That final feeling of "coming together"echoed Ran's entire experience working with Lyric's cast and productionstaff, especially with British stage director Jonathan Eaton. "I hadnot anticipated this kind of closeness, this fantastic possibility,"she says. "I knew that this was a collaborative effort, and so I didn'twant to impose a specific visual conception. But when Jonathan worked withthe singers on the inner lives of their characters, when he interpretedmusical paragraphs to get at what was behind them-each time, he said exactlywhat I had in mind when I wrote the music, beautifully, faithfully."

Ran had dreamed for 15 years of writing an opera.An acclaimed composer of contemporary music, she had written symphoniesfor the Chicago Symphony Orchestra and pieces for other orchestras aroundthe world, as well as several vocal works.

At last, she felt she was ready to try an opera. Fiveyears ago, she began turning down other commissions so that she could cleara block of time to begin her task, even though she didn't yet have a commission.Luckily, Lyric Opera invited her to be its Brena and Lee Freeman, Sr.,composer-in-residence in 1994, allowing Ran to turn her complete attentionto the project.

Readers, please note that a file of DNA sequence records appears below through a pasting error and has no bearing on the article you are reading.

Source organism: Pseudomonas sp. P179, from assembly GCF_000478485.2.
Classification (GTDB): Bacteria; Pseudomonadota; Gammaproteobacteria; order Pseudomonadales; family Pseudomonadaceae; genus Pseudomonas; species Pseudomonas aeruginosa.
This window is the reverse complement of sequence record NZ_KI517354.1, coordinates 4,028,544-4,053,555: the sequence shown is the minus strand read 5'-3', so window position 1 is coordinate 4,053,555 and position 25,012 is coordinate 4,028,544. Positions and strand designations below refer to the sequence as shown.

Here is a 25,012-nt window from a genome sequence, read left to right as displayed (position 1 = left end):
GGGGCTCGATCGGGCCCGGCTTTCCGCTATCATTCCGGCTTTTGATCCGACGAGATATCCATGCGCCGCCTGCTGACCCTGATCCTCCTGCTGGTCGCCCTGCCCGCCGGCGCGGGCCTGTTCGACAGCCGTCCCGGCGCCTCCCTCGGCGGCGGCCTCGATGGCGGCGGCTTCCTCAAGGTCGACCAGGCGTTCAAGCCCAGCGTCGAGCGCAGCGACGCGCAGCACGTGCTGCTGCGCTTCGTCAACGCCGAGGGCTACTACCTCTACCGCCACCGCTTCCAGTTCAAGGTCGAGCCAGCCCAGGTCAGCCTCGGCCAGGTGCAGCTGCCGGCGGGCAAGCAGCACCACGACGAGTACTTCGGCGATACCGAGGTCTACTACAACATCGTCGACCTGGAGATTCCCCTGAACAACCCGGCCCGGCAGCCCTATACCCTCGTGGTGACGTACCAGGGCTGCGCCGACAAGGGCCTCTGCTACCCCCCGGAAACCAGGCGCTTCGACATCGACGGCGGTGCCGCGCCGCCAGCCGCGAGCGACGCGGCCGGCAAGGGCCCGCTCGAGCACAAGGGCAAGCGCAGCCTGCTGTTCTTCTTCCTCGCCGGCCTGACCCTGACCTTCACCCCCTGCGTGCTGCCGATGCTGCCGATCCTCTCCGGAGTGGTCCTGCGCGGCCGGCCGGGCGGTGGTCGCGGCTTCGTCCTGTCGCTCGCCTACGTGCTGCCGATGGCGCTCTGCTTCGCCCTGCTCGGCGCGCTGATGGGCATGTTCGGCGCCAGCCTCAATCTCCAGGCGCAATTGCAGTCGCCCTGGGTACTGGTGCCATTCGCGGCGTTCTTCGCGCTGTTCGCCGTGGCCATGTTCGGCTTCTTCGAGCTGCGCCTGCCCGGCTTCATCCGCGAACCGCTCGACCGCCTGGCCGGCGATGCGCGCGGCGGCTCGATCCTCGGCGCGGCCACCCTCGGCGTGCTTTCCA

"I was loony to think I could write an operawithout a commission," she says now. "But I really wanted todo one. And I wanted to write it on a topic that related to my own heritage,to who I am-an Israeli, a Jew. I saw S. Ansky's early 20th-century dramaThe Dybbuk performed when I was still a child, and it made a powerful impression.It was inspired by Eastern European and Jewish folklore, and there is somuch depth to it, so many things to think about-it's really a complex pieceof art."

Ran's opera tells the tragic tale of the beautifulLeya and the student Khonnon, who have loved each other since childhoodand who were promised to each other before birth. When Khonnon's fatherdies, however, Leya's father finds a wealthier match. Khonnon dies in afrenzy of despair at the news, and his spirit inhabits the grieving Leyaas a dybbuk, or wandering soul, who defiantly speaks through her beforethe wedding. A ritual exorcism exposes the broken marriage contract butalso violently casts out Khonnon's spirit, freeing Leya to marry her father'schosen bridegroom. Instead, she chooses death, and the love of Khonnon,"in the endless night of the endless world between worlds."

Turning a classic piece of folklore with four acts,nearly 40 roles, and a dead leading man into an opera presented a toughchallenge for librettist Charles Kondek and for Ran. But composing an opera,with human and instrumental voices, proved to be an extraordinary experienceas well. "To me, instruments and groups of instruments take on theirown characters, their own personae. It is as though each instrument hasa soul of its own," Ran says. "But I love the human voice-itis the most fantastic instrument. I love writing for it. It is always anexhilarating experience to have people other than myself express my musicthrough their artistry. There is nothing like it."

Leya and Khonnon express their passion for each other in the synagogue.

Continuereading "Between Two Worlds"

Jennifer Vanasco is a staff writer in theUniversity News Office. This is her first article for the Magazine.